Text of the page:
#123movies #fmovies #putlocker #gomovies #solarmovie #soap2day Watch Full Movie Online Free – Straitlaced Princeton University admissions officer Portia Nathan (Tina Fey) is caught off-guard when she makes a recruiting visit to an alternative high school overseen by her former college classmate, the freewheeling John Pressman (Paul Rudd). Pressman has surmised that Jeremiah (Nat Wolff), his gifted yet very unconventional student, might well be the son that Portia secretly gave up for adoption many years ago. Soon, Portia finds herself bending the rules for Jeremiah, putting at risk the life she thought she always wanted — but in the process finding her way to a surprising and exhilarating life and romance she never dreamed of having.
Plot: Straitlaced Princeton University admissions officer, Portia Nathan is caught off-guard when she makes a recruiting visit to an alternative high school overseen by her former college classmate, the freewheeling John Pressman. Pressman has surmised that Jeremiah, his gifted yet very unconventional student, might well be the son that Portia secretly gave up for adoption many years ago.
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|5.7/10 Votes: 33,380|
|5.5 Votes: 478 Popularity: 11.921|
Likable actors attempt to overcome the lack of jokes
“Admission” was billed as a comedy, too bad it’s not. Even when we’re introduced to Portia (Tina Fey), I still couldn’t figure out what type of comedy they were going for. There just doesn’t seem to be any inherent comedy in the university admission process. But when Portia accidentally kisses high school director John (Paul Rudd), it finally becomes clear that this is in fact a romantic comedy, a dramatic romantic comedy.
The actors were definitely in their element. Tina Fey’s Portia was the professionally-minded business woman who only kind of wanted it all. She wanted a promotion at work and to read poetry in bed with her British boyfriend Mark (Michael Sheen). I know what you’re thinking, the perfect 30 Rock reunion. But, no. Mark is not Wesley Snipes, and their relationship isn’t hilariously bad, just sad. But then Paul Rudd enters the picture incorporating the best of a country bumpkin and a privileged rich kid. He was irresistibly charming with that dimpled smile and those sparkling green eyes.
There is a plot. John introduces Portia to her son whom she put up for adoption and who now wants to attend Princeton. Portia has to figure out if she’s ready to be a mother and if Jeremiah (Nat Wolff) should be accepted into Princeton. It’s not a bad story, just not a particularly funny one. The characters are all good characters so they hold our interest despite the lack of substance to the movie.
The laughs are hard to come by, but if you’re thinking in terms of a dramatic romantic comedy, then that shouldn’t be too surprising. The lack of laughs is a detriment to the comedy this supposedly is. But as I said, the characters and actors are good. And if you really connect to Portia’s predicament, then we have a nice little mid-life crisis turned coming-of-age flick. But that’s going to be a small audience. The actors luckily have fans, and deservedly so, they have arguably never been better on the big screen. Depending on your love for Rudd and Fey, “Admission” is probably best left on the wait list.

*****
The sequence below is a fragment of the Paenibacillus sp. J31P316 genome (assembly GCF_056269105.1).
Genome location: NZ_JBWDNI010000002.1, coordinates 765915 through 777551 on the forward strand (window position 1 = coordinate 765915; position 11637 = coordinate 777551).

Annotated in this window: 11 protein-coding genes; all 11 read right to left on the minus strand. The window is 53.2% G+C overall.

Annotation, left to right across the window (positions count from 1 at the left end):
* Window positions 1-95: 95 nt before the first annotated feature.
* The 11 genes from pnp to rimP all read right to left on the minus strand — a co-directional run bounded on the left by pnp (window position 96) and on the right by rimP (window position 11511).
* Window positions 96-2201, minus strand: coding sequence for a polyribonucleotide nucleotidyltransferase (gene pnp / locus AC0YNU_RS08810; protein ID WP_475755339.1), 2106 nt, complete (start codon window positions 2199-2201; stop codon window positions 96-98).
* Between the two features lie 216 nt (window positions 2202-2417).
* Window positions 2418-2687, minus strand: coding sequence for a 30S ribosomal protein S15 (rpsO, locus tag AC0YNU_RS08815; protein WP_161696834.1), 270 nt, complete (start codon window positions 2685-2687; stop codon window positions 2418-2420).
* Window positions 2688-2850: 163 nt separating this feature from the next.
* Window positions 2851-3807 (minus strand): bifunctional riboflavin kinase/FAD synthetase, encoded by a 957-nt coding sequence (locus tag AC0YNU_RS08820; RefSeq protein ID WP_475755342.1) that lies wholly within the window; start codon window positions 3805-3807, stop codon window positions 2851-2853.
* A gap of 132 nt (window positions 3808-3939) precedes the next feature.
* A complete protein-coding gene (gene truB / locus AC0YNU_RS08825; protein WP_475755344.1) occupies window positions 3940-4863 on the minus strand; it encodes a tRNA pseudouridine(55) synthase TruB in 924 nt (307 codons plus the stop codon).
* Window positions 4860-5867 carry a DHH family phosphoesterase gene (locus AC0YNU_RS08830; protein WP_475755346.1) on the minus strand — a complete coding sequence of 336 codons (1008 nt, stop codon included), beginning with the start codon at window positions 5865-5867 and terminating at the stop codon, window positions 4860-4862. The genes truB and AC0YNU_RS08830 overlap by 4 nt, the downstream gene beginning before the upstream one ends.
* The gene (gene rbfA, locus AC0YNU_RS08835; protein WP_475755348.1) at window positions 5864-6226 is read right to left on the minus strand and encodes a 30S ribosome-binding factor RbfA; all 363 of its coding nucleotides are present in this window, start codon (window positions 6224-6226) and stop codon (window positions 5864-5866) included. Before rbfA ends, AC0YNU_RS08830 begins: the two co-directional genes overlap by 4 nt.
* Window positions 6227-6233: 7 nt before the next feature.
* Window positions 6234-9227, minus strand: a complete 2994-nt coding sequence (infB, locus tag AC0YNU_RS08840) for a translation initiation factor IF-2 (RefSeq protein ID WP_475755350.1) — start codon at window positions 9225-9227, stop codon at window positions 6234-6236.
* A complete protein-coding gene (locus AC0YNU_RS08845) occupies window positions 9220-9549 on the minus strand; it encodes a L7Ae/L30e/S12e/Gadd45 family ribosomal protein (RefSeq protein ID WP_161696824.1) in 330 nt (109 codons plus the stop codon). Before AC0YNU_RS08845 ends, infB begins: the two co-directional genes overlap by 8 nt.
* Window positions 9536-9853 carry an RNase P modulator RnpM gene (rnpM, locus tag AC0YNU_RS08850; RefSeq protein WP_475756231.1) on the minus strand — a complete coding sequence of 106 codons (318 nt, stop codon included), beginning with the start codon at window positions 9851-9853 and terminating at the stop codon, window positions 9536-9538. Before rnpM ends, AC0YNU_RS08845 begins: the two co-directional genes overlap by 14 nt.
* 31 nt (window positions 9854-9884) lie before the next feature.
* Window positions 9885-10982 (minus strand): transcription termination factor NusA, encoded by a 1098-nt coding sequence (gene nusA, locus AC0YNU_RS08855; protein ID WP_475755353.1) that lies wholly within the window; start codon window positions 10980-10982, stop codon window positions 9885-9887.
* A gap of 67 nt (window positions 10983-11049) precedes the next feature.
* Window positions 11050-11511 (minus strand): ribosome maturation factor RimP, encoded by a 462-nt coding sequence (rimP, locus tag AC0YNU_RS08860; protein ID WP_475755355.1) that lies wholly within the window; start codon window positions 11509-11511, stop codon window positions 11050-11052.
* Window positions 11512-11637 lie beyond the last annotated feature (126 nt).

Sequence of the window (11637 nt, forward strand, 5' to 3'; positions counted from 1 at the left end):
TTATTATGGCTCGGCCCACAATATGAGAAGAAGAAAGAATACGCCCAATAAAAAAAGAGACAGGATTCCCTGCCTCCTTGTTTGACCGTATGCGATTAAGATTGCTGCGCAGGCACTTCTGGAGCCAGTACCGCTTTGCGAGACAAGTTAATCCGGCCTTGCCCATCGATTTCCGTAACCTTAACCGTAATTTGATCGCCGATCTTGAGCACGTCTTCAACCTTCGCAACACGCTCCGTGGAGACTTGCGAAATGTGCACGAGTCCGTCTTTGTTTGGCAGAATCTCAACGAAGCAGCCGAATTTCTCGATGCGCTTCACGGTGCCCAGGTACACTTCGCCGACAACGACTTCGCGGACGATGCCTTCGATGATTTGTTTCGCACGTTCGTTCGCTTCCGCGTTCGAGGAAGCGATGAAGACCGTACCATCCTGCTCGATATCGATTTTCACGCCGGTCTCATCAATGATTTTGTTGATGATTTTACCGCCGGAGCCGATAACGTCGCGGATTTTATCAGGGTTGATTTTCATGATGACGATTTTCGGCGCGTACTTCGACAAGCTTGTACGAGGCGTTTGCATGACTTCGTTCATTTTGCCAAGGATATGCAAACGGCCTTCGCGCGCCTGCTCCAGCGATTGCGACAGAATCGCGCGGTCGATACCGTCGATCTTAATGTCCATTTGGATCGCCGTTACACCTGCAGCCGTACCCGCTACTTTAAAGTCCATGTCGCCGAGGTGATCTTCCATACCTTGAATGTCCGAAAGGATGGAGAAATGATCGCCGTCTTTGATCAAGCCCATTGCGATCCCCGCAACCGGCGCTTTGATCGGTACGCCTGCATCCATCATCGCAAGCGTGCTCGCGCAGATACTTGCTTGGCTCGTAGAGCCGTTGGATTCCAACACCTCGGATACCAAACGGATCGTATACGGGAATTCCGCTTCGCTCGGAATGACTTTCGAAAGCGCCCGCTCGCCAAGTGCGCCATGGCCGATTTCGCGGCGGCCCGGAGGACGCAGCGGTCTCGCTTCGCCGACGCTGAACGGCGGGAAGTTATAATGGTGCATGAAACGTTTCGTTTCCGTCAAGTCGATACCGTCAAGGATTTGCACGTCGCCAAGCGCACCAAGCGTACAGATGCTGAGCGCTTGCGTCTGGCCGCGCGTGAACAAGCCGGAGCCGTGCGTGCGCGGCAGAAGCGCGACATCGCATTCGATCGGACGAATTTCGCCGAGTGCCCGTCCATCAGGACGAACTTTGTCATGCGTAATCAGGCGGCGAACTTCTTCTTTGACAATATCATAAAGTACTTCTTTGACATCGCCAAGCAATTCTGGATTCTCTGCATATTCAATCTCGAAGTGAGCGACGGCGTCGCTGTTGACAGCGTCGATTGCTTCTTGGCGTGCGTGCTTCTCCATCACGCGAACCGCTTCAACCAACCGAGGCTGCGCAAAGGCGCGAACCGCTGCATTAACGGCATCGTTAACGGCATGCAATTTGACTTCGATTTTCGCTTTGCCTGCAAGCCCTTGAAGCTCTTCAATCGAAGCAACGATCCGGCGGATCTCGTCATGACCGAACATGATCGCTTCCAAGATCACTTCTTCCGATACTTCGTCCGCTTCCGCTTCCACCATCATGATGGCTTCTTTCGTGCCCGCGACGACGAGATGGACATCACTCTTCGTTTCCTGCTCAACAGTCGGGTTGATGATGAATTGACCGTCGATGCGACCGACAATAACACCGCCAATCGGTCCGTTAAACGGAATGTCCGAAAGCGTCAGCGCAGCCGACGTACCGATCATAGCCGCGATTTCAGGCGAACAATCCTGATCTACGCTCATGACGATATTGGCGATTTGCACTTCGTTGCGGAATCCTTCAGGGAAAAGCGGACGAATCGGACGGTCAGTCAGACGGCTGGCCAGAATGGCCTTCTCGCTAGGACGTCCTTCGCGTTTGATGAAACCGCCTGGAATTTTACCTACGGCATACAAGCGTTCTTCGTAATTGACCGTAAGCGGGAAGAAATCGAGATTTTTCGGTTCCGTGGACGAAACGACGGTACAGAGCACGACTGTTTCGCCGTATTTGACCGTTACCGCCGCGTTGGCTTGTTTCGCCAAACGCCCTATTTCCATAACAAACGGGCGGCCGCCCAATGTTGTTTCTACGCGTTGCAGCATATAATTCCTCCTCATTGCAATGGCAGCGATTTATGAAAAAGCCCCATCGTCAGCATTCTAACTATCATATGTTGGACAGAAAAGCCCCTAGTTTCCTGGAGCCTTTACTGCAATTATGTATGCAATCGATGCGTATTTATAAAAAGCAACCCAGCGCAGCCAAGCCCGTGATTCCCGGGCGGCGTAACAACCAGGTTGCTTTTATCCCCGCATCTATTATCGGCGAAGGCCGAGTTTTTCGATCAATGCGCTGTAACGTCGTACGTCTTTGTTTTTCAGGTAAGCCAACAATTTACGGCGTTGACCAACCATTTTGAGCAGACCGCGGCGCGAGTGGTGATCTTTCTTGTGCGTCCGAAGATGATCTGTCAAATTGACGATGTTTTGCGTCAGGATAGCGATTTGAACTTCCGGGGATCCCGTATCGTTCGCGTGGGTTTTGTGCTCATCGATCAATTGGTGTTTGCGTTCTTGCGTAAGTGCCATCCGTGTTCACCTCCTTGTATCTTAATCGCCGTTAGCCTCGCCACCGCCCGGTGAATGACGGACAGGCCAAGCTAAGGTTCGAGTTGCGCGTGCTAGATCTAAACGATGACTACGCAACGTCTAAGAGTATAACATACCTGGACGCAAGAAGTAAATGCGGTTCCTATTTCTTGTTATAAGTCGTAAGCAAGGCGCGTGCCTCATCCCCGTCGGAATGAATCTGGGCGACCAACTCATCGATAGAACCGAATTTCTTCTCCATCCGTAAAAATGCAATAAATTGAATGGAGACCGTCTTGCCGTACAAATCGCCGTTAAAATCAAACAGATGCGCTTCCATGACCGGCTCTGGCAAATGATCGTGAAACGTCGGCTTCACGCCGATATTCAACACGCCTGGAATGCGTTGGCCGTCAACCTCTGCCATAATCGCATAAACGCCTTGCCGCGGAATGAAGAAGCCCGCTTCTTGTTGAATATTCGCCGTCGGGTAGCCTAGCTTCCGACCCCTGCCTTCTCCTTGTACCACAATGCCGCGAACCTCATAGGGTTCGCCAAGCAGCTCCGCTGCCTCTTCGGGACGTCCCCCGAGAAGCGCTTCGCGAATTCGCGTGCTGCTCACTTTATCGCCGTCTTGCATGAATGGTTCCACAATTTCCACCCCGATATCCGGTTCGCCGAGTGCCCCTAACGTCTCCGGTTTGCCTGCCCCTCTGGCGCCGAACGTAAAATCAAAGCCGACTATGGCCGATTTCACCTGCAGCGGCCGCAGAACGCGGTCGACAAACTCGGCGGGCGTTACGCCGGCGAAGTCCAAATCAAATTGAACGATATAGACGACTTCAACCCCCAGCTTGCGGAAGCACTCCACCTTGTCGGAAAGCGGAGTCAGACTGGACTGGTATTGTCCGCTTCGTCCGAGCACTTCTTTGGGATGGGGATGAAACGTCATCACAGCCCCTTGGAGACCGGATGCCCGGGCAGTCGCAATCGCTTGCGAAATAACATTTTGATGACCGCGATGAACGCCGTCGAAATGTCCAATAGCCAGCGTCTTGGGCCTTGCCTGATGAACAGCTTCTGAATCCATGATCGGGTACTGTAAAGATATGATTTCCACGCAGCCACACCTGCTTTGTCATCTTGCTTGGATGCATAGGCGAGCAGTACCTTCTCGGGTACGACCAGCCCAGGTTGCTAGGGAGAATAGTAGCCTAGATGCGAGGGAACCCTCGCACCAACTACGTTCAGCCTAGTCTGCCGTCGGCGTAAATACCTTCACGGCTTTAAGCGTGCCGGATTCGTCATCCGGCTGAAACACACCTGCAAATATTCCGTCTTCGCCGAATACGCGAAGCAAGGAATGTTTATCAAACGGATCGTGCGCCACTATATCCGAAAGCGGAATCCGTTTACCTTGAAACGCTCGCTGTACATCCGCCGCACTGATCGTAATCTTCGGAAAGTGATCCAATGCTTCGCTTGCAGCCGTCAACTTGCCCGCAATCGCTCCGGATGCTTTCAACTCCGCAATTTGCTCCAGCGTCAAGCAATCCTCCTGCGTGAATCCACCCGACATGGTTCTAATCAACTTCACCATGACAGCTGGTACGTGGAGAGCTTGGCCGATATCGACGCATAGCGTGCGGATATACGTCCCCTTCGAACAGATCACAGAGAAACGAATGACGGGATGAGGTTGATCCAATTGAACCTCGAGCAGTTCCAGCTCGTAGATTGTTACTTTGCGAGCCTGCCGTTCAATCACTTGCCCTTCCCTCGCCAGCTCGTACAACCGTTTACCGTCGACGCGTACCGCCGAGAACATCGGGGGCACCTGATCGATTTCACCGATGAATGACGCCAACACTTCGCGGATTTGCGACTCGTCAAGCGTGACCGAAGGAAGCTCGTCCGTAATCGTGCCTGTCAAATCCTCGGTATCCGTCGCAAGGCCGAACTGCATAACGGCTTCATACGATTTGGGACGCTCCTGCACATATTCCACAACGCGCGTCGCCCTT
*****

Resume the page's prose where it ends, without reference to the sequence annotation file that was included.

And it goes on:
Not a comedy, but Tina Fey can do drama!
Why does Hollywood insist on advertising dramas as being comedies? This is false advertising. How do they get away with that?
Spoiler Alert: Tina Fey plays an admissions officer at prestigious Princeton University. She has held that job for 16 years. Apparently it is the second toughest school to get into in the Country. Applicants will do practically anything to get into that school and Fey and her co-workers are charged with selecting the very few who get the privilege of attending that school. Given that situation, you would think that Fey’s character would be wise to watch out for a scam.
Paul Rudd plays a guidance counselor from a new age high school who has discovered a vulnerability of Fey: when she was young she had gotten pregnant and gave birth to a boy and gave him up for adoption. Rudd convinces Fey that the boy is actually her son and that she should bend and then ultimately break the rules. After she sacrifices everything she worked for for 16 years, she finds out that Rudd had lied, the boy was not her son after all. (This is a comedy?)
(Note I can identify with this. MY mother secretly gave birth to a son and gave him up for adoption. Then when she was 70, she was confronted by her long lost son. I broke the tension by telling her, “Now that I have a new brother, can she work on a little sister?”)
Anyway, what saves the movie is Fey’s acting. Oh sure you knew she could do comedy from SNL, 30 Rock and her earlier films, but I thought she was awesome in a dramatic role. When she makes a pitch for her son to be admitted to Princeton, I got choked up. She will likely forgotten by the time the Oscar nominations are handed out next year, but a very impressive performance.
Original Language en
Runtime 1 hr 48 min (108 min), 1 hr 47 min (107 min) (USA)
Genre Comedy, Drama, Romance
Director Paul Weitz
Writer Karen Croner (screenplay by), Jean Hanff Korelitz (based on the novel by)
Actors Tina Fey, Ann Harada, Ben Levin, Dan Levy
Production Company Depth of Field
Sound Mix Datasat, Dolby Digital
Aspect Ratio 2.35 : 1
Camera Arri Alexa Studio, Cooke S4 and Angenieux Optimo Lenses
Laboratory Harbor Picture Company, New York (NY), USA (digital intermediate)
Film Length 2,931.57 m (6 reels)
Negative Format Codex
Cinematographic Process ARRIRAW (2.8K) (source format), Digital Intermediate (2K) (master format)
Printed Film Format 35 mm (anamorphic) (Kodak Vision 2383), D-Cinema